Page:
Group set up to examine 500% rise in cost of health-related claims since 2010

Group set up to examine 500% rise in cost of health-related claims since 2010

Dr Rhona Mahony will be the chair of a group examining the rise in cost of health-related claims. Picture: Sam Boal/

Former master of the National Maternity Hospital Dr Rhona Mahony is to chair a special group to examine a significant jump in the cost of health-related claims.

The Government is concerned about a rise of over 500% in the cost of health-related claims since 2010.

Health Minister Stephen Donnelly will seek Cabinet approval for the establishment of the Interdepartmental Working Group to look at the rising cost, which have gone from €75.3m in 2010 to €461m in 2021, with a further 20% increase projected for last year.

The main driver is damages payments on clinical claims, particularly those in excess of €4m. 

The group will examine the rising costs, with a focus on these high-value claims.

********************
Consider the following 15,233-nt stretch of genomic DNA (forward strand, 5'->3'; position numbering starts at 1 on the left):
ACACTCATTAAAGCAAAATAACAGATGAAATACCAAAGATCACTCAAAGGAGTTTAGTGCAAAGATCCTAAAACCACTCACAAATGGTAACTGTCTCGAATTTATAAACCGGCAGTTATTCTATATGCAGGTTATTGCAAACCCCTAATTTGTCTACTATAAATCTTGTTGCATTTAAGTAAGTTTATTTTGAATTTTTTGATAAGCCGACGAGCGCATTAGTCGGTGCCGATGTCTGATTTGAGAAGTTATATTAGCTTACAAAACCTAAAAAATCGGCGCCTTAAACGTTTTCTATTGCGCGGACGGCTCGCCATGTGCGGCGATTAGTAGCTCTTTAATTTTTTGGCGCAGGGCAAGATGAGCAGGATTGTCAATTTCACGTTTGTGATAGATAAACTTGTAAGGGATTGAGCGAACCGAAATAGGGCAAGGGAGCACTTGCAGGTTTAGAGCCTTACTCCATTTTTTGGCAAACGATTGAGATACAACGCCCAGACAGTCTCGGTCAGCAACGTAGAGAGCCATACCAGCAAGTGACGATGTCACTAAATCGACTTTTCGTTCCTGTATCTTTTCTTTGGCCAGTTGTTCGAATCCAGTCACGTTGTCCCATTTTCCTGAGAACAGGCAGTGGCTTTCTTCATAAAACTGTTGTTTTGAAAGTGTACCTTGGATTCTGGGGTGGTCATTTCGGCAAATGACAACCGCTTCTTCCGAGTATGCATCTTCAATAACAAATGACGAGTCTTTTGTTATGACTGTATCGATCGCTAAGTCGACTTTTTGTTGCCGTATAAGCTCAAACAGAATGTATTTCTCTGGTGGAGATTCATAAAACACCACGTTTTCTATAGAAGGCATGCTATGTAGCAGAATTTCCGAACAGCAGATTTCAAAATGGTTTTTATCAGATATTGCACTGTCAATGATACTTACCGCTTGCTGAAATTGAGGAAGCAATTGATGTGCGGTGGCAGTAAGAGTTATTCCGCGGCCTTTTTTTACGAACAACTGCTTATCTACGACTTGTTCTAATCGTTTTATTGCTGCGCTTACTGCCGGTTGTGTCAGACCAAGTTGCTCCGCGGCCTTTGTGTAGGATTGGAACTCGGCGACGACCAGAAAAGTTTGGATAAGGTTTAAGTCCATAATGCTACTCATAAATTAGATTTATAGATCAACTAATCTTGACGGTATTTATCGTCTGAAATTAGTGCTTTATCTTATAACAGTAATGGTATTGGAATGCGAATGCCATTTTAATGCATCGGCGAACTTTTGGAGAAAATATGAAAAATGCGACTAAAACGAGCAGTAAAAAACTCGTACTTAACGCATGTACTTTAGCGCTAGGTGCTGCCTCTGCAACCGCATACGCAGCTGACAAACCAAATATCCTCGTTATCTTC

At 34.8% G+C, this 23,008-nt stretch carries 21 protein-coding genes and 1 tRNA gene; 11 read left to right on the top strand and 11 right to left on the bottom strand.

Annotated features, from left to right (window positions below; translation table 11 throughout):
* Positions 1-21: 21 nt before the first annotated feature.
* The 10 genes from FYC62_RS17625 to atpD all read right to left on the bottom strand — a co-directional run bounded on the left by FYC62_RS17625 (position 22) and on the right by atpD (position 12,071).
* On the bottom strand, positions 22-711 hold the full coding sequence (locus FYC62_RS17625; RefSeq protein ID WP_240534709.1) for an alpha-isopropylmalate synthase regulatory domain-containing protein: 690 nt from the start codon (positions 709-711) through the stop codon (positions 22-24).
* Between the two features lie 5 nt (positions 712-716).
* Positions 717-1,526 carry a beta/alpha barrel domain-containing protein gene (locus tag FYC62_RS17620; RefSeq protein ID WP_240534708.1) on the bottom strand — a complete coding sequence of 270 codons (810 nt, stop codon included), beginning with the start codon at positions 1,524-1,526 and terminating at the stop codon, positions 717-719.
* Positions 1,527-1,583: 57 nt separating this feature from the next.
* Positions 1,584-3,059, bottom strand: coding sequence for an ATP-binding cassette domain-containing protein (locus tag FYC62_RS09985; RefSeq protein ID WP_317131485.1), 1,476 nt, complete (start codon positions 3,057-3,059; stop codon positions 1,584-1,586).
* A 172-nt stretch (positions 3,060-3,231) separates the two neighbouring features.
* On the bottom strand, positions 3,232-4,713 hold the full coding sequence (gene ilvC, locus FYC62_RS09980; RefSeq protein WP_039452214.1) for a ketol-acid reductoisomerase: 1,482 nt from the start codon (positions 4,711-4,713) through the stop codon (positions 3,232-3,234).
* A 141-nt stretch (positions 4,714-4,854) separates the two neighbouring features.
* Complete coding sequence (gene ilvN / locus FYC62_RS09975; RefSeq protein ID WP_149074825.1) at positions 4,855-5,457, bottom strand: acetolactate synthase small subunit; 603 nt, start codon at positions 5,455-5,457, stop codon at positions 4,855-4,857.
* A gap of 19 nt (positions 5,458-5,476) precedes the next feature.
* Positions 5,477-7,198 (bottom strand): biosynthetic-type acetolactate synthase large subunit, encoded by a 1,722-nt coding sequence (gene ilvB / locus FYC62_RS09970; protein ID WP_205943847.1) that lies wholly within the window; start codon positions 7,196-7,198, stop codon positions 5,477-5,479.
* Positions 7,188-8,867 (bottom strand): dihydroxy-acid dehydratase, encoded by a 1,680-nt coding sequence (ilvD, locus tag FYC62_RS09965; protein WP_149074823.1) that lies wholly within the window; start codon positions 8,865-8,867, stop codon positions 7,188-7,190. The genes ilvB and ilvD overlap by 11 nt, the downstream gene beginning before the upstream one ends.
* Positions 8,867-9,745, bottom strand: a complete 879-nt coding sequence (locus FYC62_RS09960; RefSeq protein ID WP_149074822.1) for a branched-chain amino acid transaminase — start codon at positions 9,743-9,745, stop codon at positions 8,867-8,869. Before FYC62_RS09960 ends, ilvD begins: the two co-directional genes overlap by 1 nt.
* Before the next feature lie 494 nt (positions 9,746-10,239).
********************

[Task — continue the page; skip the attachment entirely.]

Dr Mahony will be asked to produce a final report within nine months of the group's first meeting, with suggestions on measures that could be taken to reduce costs in the future.

Mr Donnelly will also update Cabinet on the situation in emergency departments. He will outline the measures his department is taking to tackle the crisis but will tell his fellow ministers that the numbers on trolleys are stable.

Meanwhile, Tánaiste Micheál Martin will update the Government on a series of events both here and abroad to mark the anniversary of the Good Friday Agreement.

The Government's global St Patrick's Day trips will include events and celebrations to mark the 25th anniversary of the Good Friday Agreement.

Rather than focusing on a single date, events will take place throughout the year, also reflecting the vital role played by the US and the European Union in supporting the peace process.

Separately, Heather Humphreys is expected to tell Cabinet that spending on jobseekers' payments was almost €50m below target due to the fact that unemployment figures have reached a record low.

Overall, the State’s Social Insurance Fund, which is used to pay for the State pension, jobseekers, and other payments recorded a €2bn surplus last year.

In a memo going to Cabinet, she will also outline how her Department spent €1.3 in 2022 alone through once-off measures to help families with the cost of living.

An expansion of the Hot School Meals programme resulted in €4.5m in spending than originally estimated.

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